It should be unsurprising that in progressive New York City, a pay transparency law was passed in 2022; it requires companies to explicitly list the salary or hourly wage for a position upon posting. The town of Ithaca has also passed a pay transparency law, and as of September 17, 2023, a similar law will go into effect for employers in the rest of the state.

Rippling enforces compensation bands during onboarding and flags out-of-band adjustments, so you can approve special cases and block others as needed.

Meal breaks and rest periods in New York

Under New York State employment law, employers are obligated to provide nonexempt employees with a 30-minute-long, unpaid break when they work for more than six hours a day.

Leaves of absence in New York

When employees need to care for a loved one, deal with a serious health condition, or recover from their own illness, they might need to take a leave of absence from work. During that time, they shouldn’t have to worry about whether or not they’ll have a job when they return.

The federal Family and Medical Leave Act (FMLA) gives employees the right to take a protected leave of absence. In addition, New York offers state-level protections. This includes Paid Family Leave, which provides employees with up to 12 weeks of paid leave—at 67% of their pay—to take care of seriously ill family members. 

Under the law, a “family member” is defined as a:

  • Spouse or domestic partner
  • Child
  • Parent or parent-in-law
  • Grandparent
  • Grandchild
  • Sibling

To be eligible for Paid Family Leave, employees must have worked for the same company for 20 hours or more each week for at least 26 weeks.

Below, we’ll discuss two other types of leave offered in New York State: pregnancy disability leave and paid sick leave.

Pregnancy disability leave in New York

Pregnant employees can take disability leave in New York State for either four weeks before their due date or for six weeks after giving birth naturally (eight weeks if they have a C-section). Pregnancy disability benefits cannot be collected at the same time as Paid Family Leave benefits.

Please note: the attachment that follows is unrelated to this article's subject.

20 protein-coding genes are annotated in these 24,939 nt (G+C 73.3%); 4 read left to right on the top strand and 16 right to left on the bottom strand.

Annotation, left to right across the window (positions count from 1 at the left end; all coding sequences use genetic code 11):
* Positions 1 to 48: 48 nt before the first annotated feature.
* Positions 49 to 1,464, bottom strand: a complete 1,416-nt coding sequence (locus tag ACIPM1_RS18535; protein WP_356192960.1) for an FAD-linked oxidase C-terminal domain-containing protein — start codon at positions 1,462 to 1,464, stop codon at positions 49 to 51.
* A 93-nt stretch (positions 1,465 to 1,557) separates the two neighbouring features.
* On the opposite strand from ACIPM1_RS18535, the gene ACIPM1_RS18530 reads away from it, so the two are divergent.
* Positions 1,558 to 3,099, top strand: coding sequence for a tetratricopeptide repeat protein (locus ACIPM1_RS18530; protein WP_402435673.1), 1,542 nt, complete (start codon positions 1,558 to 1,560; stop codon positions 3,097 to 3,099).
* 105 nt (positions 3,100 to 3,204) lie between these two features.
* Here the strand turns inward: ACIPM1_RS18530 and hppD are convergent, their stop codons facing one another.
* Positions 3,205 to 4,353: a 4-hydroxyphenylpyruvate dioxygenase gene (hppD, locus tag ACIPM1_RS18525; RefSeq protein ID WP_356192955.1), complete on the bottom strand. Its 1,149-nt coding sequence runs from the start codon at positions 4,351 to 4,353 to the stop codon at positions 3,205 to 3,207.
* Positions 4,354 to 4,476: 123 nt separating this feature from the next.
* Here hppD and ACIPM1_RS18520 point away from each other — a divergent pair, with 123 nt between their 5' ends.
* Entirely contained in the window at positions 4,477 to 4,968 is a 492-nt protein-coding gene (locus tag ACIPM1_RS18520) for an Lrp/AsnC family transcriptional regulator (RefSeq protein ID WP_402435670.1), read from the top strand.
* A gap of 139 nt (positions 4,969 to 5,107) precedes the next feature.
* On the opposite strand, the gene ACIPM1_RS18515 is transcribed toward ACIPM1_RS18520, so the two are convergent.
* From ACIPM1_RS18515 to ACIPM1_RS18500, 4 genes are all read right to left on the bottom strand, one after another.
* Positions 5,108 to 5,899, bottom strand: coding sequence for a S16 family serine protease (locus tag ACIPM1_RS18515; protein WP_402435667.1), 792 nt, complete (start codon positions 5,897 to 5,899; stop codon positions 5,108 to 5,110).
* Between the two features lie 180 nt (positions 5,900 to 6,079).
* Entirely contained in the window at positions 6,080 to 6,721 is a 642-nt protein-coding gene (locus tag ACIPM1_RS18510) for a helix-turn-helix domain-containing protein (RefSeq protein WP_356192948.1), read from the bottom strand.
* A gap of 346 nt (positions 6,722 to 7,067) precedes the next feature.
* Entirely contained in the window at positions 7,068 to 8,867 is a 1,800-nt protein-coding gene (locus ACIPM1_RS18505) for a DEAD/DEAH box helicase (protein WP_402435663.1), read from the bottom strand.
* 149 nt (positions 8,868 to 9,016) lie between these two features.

Paid sick leave in New York

Under New York’s Paid Sick Leave (PSL) legislation, the amount of sick leave employees receive depends on the size of the company they work for. The leave law guidelines are as follows:

  • Employers with four or fewer employees whose net income was less than $1 million in the previous tax year must offer up to 40 hours of unpaid sick leave in a calendar year (from January 1 to December 31).
  • Employers with four or fewer employees whose net income exceeded $1 million in the prior tax year must provide up to 40 hours of PSL in a calendar year.
  • Employers with five to 99 employees must offer up to 40 hours of PSL in a calendar year.
  • Employers with 100 or more employees must give up to 56 hours of PSL in a calendar year.

Rippling allows you to automate and customize your leave policy, giving you full visibility into how employees are utilizing it.

Workplace safety in New York

Employers in the United States are legally mandated to maintain adequate and healthy working conditions for all employees by offering safety training, identifying and eliminating potential health hazards, and reporting any on-site accidents or illnesses.

The Occupational Health and Safety Administration (OSHA) oversees and enforces workplace safety protections for employees throughout the US—although individual states may have even stricter regulations in place. In New York, private-sector employees are covered by OSHA. However, public-sector employees are covered by New York’s Division of Safety and Health, which is part of the Worker Protection Bureau.